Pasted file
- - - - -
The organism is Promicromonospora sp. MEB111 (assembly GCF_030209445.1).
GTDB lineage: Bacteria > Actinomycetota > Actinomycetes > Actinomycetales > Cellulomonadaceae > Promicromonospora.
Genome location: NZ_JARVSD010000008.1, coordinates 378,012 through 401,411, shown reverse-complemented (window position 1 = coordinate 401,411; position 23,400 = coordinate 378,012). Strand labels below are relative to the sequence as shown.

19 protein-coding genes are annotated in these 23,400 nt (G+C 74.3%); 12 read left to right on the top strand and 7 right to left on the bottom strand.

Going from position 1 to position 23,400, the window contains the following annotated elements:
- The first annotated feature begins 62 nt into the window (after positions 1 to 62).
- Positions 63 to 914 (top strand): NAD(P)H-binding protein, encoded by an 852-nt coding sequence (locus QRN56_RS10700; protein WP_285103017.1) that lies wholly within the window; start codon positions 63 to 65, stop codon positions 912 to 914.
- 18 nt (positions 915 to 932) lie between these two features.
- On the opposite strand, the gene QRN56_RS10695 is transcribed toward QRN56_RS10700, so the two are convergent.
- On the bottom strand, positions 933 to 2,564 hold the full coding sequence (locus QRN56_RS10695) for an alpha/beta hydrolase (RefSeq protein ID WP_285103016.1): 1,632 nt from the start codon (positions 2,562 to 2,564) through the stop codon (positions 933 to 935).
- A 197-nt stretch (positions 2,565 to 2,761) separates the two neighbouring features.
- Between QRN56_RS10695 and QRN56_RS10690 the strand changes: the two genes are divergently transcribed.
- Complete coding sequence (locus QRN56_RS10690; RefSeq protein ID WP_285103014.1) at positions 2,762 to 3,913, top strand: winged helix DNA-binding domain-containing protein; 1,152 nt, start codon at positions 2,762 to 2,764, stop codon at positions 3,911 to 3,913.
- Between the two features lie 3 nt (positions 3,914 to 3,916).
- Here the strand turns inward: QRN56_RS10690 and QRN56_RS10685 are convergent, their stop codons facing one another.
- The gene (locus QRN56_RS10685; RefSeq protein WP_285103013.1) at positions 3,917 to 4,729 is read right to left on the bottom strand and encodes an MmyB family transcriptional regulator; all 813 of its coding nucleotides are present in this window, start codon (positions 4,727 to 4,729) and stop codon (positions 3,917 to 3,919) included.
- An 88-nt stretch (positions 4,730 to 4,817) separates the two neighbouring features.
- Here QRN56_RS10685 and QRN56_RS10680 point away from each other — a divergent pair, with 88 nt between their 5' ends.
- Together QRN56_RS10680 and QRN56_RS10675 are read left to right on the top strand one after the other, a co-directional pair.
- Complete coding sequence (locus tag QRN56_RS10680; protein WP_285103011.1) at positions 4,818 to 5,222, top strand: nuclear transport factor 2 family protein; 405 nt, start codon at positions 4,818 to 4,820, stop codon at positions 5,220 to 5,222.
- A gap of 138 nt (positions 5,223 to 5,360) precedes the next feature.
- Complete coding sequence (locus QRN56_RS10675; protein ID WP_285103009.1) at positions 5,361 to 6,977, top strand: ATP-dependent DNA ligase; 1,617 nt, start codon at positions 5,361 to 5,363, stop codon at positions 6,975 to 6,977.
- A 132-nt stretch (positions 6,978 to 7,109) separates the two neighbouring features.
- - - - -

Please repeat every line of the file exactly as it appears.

The organism is Promicromonospora sp. MEB111 (assembly GCF_030209445.1).
GTDB lineage: Bacteria > Actinomycetota > Actinomycetes > Actinomycetales > Cellulomonadaceae > Promicromonospora.
Genome location: NZ_JARVSD010000008.1, coordinates 378,012 through 401,411, shown reverse-complemented (window position 1 = coordinate 401,411; position 23,400 = coordinate 378,012). Strand labels below are relative to the sequence as shown.

19 protein-coding genes are annotated in these 23,400 nt (G+C 74.3%); 12 read left to right on the top strand and 7 right to left on the bottom strand.

Going from position 1 to position 23,400, the window contains the following annotated elements:
- The first annotated feature begins 62 nt into the window (after positions 1 to 62).
- Positions 63 to 914 (top strand): NAD(P)H-binding protein, encoded by an 852-nt coding sequence (locus QRN56_RS10700; protein WP_285103017.1) that lies wholly within the window; start codon positions 63 to 65, stop codon positions 912 to 914.
- 18 nt (positions 915 to 932) lie between these two features.
- On the opposite strand, the gene QRN56_RS10695 is transcribed toward QRN56_RS10700, so the two are convergent.
- On the bottom strand, positions 933 to 2,564 hold the full coding sequence (locus QRN56_RS10695) for an alpha/beta hydrolase (RefSeq protein ID WP_285103016.1): 1,632 nt from the start codon (positions 2,562 to 2,564) through the stop codon (positions 933 to 935).
- A 197-nt stretch (positions 2,565 to 2,761) separates the two neighbouring features.
- Between QRN56_RS10695 and QRN56_RS10690 the strand changes: the two genes are divergently transcribed.
- Complete coding sequence (locus QRN56_RS10690; RefSeq protein ID WP_285103014.1) at positions 2,762 to 3,913, top strand: winged helix DNA-binding domain-containing protein; 1,152 nt, start codon at positions 2,762 to 2,764, stop codon at positions 3,911 to 3,913.
- Between the two features lie 3 nt (positions 3,914 to 3,916).
- Here the strand turns inward: QRN56_RS10690 and QRN56_RS10685 are convergent, their stop codons facing one another.
- The gene (locus QRN56_RS10685; RefSeq protein WP_285103013.1) at positions 3,917 to 4,729 is read right to left on the bottom strand and encodes an MmyB family transcriptional regulator; all 813 of its coding nucleotides are present in this window, start codon (positions 4,727 to 4,729) and stop codon (positions 3,917 to 3,919) included.
- An 88-nt stretch (positions 4,730 to 4,817) separates the two neighbouring features.
- Here QRN56_RS10685 and QRN56_RS10680 point away from each other — a divergent pair, with 88 nt between their 5' ends.
- Together QRN56_RS10680 and QRN56_RS10675 are read left to right on the top strand one after the other, a co-directional pair.
- Complete coding sequence (locus tag QRN56_RS10680; protein WP_285103011.1) at positions 4,818 to 5,222, top strand: nuclear transport factor 2 family protein; 405 nt, start codon at positions 4,818 to 4,820, stop codon at positions 5,220 to 5,222.
- A gap of 138 nt (positions 5,223 to 5,360) precedes the next feature.
- Complete coding sequence (locus QRN56_RS10675; protein ID WP_285103009.1) at positions 5,361 to 6,977, top strand: ATP-dependent DNA ligase; 1,617 nt, start codon at positions 5,361 to 5,363, stop codon at positions 6,975 to 6,977.
- A 132-nt stretch (positions 6,978 to 7,109) separates the two neighbouring features.